domingo, dezembro 07, 2014

The Operating System Wars: “Learning Old School Linux” by Edward Harnett

Learning Old School Linux  - Edward Harnett
Book published on the 23rd of November 2014.

My reviews can get quite philosophical at times. Not so here. What you’ll get here is a nuts-and-bolts review…This book is about Operating Systems (OS), Unix Culture, sed, find, and curses, and a lot more in-between. Read at your own peril, if your natural disposition does not tend to keep these matters at a distance…

I’ve always been immersed in a Unix/culture. I didn’t know any better.

I first came in contact with Unix in 1986 in a VAX-System at the university. It was my eureka moment. Since then I’ve come a long way. I’ve tried lots of other OS (windows, FreeBSD), but to me the way to go is the Unix/Linux way.

Professionally speaking, I’ve lead projects in Delivery and Service Management with Windows, Midrange, Mainframe in scope, but my OS of choice will always be Unix/Linux.

Is this book for anyone? Nope. It’s not light literature. Maybe it's not even literature. It’s written for geeks, sysadmins, IT project managers, and the likes. There’s a bunch of gold nuggets here, under all the praise of the Unix/Linux-related culture, and the bashing of the Windows frameworks.

In later years, I’ve come to know the Windows culture and its technology a little better. Not all is bad. As with any other commercial product, there’s always a downside to the creation of an Operating System, and that downside is the fact that the company in question wants to make money out of it.

If you’re of a geek persuasion, this book is unputdownable. Really. The geeks will carry on reading it through everything: breakfast, lunch, dinner. He or she will probably cut off people in mid stride to ask things like "Could I use sed to this and that?" or "How can I use emacs to this and that?" (let’s admit the person reading it is a geek, but his mindset is not very Unix/Linux-oriented).

What I’ve always complained about Windows, was its lack of out-of-the-box scripting tools (I’m not including here something like “Windows Scripting Tools”, because it’s not native to the OS).  For me the power of Unix/Linux does not rely solely on the awesomeness of each tool doing one thing very well and combining all these little tools to achieve my objective. It helps but it’s not the point.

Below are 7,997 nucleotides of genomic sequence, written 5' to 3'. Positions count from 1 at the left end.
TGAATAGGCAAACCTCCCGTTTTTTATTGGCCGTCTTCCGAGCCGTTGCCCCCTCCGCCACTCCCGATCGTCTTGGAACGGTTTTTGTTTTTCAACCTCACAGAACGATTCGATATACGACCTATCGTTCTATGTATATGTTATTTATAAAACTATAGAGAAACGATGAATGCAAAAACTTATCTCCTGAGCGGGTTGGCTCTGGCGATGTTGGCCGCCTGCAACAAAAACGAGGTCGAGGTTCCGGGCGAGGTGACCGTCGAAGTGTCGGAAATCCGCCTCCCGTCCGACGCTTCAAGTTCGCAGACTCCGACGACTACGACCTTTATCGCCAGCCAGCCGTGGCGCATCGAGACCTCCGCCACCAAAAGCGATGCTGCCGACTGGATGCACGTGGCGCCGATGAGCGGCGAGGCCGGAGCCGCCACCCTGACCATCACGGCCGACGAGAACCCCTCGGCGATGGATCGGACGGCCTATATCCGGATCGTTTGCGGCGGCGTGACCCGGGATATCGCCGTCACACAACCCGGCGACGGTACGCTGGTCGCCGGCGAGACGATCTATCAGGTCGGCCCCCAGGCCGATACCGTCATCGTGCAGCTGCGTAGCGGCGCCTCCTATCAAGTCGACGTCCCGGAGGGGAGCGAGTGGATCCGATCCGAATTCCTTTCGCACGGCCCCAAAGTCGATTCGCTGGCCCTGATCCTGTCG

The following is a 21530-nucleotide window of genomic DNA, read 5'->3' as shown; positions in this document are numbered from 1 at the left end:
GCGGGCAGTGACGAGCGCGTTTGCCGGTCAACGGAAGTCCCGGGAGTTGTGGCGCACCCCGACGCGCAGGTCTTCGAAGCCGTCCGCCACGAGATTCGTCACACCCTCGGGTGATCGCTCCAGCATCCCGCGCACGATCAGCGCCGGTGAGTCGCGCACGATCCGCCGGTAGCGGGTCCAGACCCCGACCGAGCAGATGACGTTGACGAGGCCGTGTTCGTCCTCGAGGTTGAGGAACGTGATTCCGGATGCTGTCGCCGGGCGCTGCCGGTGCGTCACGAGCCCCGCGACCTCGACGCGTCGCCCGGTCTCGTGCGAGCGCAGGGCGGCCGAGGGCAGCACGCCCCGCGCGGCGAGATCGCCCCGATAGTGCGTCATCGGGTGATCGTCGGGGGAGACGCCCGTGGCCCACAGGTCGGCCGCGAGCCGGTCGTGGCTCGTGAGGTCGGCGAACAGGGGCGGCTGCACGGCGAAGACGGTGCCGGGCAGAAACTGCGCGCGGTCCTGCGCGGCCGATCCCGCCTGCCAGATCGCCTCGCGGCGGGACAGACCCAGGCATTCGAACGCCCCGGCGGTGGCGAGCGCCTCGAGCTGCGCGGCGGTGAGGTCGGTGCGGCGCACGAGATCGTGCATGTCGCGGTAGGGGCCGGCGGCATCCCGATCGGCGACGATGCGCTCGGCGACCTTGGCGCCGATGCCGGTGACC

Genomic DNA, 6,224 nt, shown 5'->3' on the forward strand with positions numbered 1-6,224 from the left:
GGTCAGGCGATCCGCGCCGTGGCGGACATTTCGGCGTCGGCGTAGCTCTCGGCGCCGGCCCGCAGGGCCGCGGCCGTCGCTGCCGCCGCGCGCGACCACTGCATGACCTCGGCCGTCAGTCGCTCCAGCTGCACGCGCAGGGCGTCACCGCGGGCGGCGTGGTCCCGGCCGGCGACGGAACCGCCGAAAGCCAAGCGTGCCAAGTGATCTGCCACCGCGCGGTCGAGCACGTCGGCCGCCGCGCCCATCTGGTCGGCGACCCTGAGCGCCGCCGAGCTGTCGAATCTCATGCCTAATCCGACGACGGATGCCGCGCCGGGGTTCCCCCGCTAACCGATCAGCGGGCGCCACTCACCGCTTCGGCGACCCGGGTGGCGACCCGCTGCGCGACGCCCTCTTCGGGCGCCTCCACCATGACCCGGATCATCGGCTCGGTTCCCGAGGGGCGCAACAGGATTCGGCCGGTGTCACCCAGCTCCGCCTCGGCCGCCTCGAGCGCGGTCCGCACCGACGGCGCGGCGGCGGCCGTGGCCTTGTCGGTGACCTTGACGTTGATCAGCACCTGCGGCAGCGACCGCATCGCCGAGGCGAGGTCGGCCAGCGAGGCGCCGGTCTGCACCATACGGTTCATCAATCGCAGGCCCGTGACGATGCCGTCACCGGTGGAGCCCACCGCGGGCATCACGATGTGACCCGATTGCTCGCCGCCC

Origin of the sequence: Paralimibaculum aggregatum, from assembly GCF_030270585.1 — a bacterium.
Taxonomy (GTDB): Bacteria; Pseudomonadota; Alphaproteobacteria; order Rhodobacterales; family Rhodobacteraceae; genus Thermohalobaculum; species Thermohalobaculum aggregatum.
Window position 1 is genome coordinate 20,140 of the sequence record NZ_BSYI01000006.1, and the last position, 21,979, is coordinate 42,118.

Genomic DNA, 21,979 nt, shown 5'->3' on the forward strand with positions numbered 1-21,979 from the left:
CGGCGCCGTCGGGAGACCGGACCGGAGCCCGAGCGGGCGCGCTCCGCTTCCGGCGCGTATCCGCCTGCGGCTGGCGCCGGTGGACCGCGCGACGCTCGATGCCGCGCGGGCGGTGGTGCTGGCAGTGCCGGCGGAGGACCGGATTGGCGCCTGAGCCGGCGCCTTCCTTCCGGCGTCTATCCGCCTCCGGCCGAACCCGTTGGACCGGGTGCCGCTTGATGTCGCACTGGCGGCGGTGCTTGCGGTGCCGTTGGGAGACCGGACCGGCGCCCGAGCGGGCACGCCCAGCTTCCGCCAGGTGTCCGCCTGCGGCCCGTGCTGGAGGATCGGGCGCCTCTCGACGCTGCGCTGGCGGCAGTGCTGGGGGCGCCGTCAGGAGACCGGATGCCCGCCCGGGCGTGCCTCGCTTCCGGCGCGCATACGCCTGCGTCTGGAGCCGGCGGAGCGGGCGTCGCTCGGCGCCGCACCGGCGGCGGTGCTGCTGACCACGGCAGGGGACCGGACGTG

Back in the day when I was a SysAdmin, I used to surprise my Windows friends with some voodoo incantations. I asked them to give me the files in any form they liked (usually ascii files), and I’d do my magic on those files, and I was able to produce anything they wanted, usually some kind of statistical output. I made a few “friends” this way…lol. As long as anyone makes the effort to learn a few of the basic Unix/Linux tools, the sky is literally the limit. Not so with Windows. Proficiency of a few simple Unix/Linux tools allowed me do everything I wanted. At the time I used to hear guys complaining about the Unix/Linux’s steep learning curve. What utter nonsense! Personally, I find the existing number of Windows tools a high learning curve. Between Python, gawk, diff, find, sort, regular expressions, and a couple of minor utilities or built-ins, I could literally rule my world, ie, I could do everything I wanted.

With Windows most of what I needed to do hadn't been anticipated by the suppliers of Windows programs. Schadenfreude on their part! I still think Windows lacks orthogonality. And this reflected on the way we sometimes needed to install n-tools to achieve what we really wanted. Not so with Unix/Linux; it’s all in there. We just had to “learn” how to read a freaking manual and implement it!

Nowadays I’m more open minded when it comes to discussing the “best” OS in the market. Back in the day not so much. I think there’s room for everyone. Of course, my preference is, and always will be for the Unix-Linux OS.

Harnett’s book is very readable and addictive. Harnett’s belongs to the SysAdmin lineage that assumes what they do is somehow pretty important to Western civilization. I wouldn’t be able to disagree. In fact I quite agree with him (smile).

Now, I’m just an IT Service Manager, and I just don’t do this sort of thing for a living anymore…Just at home, which isn’t the same at all.

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